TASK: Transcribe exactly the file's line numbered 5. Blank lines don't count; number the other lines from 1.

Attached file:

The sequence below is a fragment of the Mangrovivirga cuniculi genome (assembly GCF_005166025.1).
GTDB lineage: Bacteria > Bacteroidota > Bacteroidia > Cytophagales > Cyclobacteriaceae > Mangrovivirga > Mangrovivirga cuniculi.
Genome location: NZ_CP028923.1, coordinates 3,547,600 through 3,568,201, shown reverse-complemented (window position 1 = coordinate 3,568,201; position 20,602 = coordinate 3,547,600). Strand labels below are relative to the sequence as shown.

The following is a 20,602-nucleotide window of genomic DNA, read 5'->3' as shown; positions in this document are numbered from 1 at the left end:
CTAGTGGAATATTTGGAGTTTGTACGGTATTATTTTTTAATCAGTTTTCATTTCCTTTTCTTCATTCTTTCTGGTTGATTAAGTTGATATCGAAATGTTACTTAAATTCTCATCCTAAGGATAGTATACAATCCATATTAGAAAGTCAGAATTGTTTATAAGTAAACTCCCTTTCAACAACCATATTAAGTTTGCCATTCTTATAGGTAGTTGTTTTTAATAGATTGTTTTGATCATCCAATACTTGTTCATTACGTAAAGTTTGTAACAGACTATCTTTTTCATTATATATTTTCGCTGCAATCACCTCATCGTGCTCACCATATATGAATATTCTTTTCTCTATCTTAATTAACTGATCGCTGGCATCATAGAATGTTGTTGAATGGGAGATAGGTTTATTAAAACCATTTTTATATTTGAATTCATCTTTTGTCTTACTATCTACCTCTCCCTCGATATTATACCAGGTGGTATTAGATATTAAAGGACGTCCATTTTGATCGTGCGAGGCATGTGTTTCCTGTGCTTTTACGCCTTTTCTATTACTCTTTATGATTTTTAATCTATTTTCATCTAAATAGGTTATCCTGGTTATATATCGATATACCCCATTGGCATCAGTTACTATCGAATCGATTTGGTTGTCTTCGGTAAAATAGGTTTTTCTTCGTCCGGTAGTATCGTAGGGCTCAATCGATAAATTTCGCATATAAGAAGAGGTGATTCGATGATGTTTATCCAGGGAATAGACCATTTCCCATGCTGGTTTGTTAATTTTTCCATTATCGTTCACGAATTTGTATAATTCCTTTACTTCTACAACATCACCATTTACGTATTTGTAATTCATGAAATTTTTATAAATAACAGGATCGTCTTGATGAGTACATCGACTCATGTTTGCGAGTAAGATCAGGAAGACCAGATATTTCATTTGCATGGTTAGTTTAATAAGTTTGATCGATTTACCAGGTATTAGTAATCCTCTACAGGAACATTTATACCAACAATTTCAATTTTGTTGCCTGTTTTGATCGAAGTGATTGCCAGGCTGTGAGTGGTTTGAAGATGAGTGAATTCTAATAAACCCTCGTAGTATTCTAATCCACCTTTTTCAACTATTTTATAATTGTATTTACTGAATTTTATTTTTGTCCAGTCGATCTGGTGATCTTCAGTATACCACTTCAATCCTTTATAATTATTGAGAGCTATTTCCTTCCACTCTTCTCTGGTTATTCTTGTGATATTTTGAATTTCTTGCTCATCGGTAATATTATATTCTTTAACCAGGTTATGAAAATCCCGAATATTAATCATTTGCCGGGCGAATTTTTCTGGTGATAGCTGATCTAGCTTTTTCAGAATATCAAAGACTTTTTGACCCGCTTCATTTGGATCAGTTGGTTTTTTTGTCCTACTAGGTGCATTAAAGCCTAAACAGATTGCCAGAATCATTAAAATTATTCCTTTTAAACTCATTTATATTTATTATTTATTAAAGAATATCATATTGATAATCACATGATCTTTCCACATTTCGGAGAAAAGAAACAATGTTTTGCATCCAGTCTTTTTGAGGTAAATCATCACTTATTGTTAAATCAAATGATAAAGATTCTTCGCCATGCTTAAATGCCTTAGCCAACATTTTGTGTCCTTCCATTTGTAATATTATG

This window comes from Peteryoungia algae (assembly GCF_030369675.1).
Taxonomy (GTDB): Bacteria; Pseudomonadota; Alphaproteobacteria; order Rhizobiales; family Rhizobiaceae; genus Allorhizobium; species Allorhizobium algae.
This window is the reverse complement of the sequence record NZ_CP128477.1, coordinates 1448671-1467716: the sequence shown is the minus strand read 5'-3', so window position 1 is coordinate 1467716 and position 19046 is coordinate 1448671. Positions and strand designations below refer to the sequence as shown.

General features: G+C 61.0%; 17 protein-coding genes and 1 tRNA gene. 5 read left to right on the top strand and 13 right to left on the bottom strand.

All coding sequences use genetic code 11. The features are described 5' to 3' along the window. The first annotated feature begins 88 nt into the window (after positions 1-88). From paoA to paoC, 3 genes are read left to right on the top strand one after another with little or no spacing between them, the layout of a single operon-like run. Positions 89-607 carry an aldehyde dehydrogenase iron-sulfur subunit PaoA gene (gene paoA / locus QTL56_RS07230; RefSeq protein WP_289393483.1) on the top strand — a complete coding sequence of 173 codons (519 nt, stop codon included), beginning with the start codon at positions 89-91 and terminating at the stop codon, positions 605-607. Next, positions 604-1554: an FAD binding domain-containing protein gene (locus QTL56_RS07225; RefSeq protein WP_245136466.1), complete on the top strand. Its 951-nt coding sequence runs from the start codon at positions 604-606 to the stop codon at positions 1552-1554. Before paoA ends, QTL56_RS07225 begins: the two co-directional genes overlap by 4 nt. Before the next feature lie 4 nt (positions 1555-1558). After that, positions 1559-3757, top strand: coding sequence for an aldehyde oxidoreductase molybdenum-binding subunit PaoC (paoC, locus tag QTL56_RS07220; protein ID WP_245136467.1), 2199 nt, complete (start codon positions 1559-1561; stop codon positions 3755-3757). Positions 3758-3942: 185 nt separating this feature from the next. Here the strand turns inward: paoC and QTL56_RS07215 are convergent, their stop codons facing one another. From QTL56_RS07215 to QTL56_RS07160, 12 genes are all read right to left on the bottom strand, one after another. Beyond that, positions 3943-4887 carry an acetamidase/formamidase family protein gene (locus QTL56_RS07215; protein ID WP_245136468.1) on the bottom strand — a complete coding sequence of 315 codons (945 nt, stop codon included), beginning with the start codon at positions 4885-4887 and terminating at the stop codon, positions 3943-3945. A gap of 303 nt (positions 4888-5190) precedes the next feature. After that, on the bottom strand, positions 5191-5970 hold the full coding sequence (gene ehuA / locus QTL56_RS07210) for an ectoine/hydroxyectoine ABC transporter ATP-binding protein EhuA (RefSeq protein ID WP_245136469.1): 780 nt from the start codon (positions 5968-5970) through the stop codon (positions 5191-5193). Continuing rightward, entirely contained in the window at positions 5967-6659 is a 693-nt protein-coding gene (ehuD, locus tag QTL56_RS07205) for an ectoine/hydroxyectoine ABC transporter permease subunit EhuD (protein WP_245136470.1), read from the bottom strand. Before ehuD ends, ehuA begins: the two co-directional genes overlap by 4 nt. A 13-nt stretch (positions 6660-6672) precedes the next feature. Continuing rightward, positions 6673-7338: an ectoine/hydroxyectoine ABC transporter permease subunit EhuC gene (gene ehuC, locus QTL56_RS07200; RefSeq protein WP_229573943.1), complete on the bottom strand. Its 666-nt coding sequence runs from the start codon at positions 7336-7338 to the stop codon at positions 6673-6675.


CTAGTGGAATATTTGGAGTTTGTACGGTATTATTTTTTAATCAGTTTTCATTTCCTTTTCTTCATTCTTTCTGGTTGATTAAGTTGATATCGAAATGTTACTTAAATTCTCATCCTAAGGATAGTATACAATCCATATTAGAAAGTCAGAATTGTTTATAAGTAAACTCCCTTTCAACAACCATATTAAGTTTGCCATTCTTATAGGTAGTTGTTTTTAATAGATTGTTTTGATCATCCAATACTTGTTCATTACGTAAAGTTTGTAACAGACTATCTTTTTCATTATATATTTTCGCTGCAATCACCTCATCGTGCTCACCATATATGAATATTCTTTTCTCTATCTTAATTAACTGATCGCTGGCATCATAGAATGTTGTTGAATGGGAGATAGGTTTATTAAAACCATTTTTATATTTGAATTCATCTTTTGTCTTACTATCTACCTCTCCCTCGATATTATACCAGGTGGTATTAGATATTAAAGGACGTCCATTTTGATCGTGCGAGGCATGTGTTTCCTGTGCTTTTACGCCTTTTCTATTACTCTTTATGATTTTTAATCTATTTTCATCTAAATAGGTTATCCTGGTTATATATCGATATACCCCATTGGCATCAGTTACTATCGAATCGATTTGGTTGTCTTCGGTAAAATAGGTTTTTCTTCGTCCGGTAGTATCGTAGGGCTCAATCGATAAATTTCGCATATAAGAAGAGGTGATTCGATGATGTTTATCCAGGGAATAGACCATTTCCCATGCTGGTTTGTTAATTTTTCCATTATCGTTCACGAATTTGTATAATTCCTTTACTTCTACAACATCACCATTTACGTATTTGTAATTCATGAAATTTTTATAAATAACAGGATCGTCTTGATGAGTACATCGACTCATGTTTGCGAGTAAGATCAGGAAGACCAGATATTTCATTTGCATGGTTAGTTTAATAAGTTTGATCGATTTACCAGGTATTAGTAATCCTCTACAGGAACATTTATACCAACAATTTCAATTTTGTTGCCTGTTTTGATCGAAGTGATTGCCAGGCTGTGAGTGGTTTGAAGATGAGTGAATTCTAATAAACCCTCGTAGTATTCTAATCCACCTTTTTCAACTATTTTATAATTGTATTTACTGAATTTTATTTTTGTCCAGTCGATCTGGTGATCTTCAGTATACCACTTCAATCCTTTATAATTATTGAGAGCTATTTCCTTCCACTCTTCTCTGGTTATTCTTGTGATATTTTGAATTTCTTGCTCATCGGTAATATTATATTCTTTAACCAGGTTATGAAAATCCCGAATATTAATCATTTGCCGGGCGAATTTTTCTGGTGATAGCTGATCTAGCTTTTTCAGAATATCAAAGACTTTTTGACCCGCTTCATTTGGATCAGTTGGTTTTTTTGTCCTACTAGGTGCATTAAAGCCTAAACAGATTGCCAGAATCATTAAAATTATTCCTTTTAAACTCATTTATATTTATTATTTATTAAAGAATATCATATTGATAATCACATGATCTTTCCACATTTCGGAGAAAAGAAACAATGTTTTGCATCCAGTCTTTTTGAGGTAAATCATCACTTATTGTTAAATCAAATGATAAAGATTCTTCGCCATGCTTAAATGCCTTAGCCAACATTTTGTGTCCTTCCATTTGTAATATTATG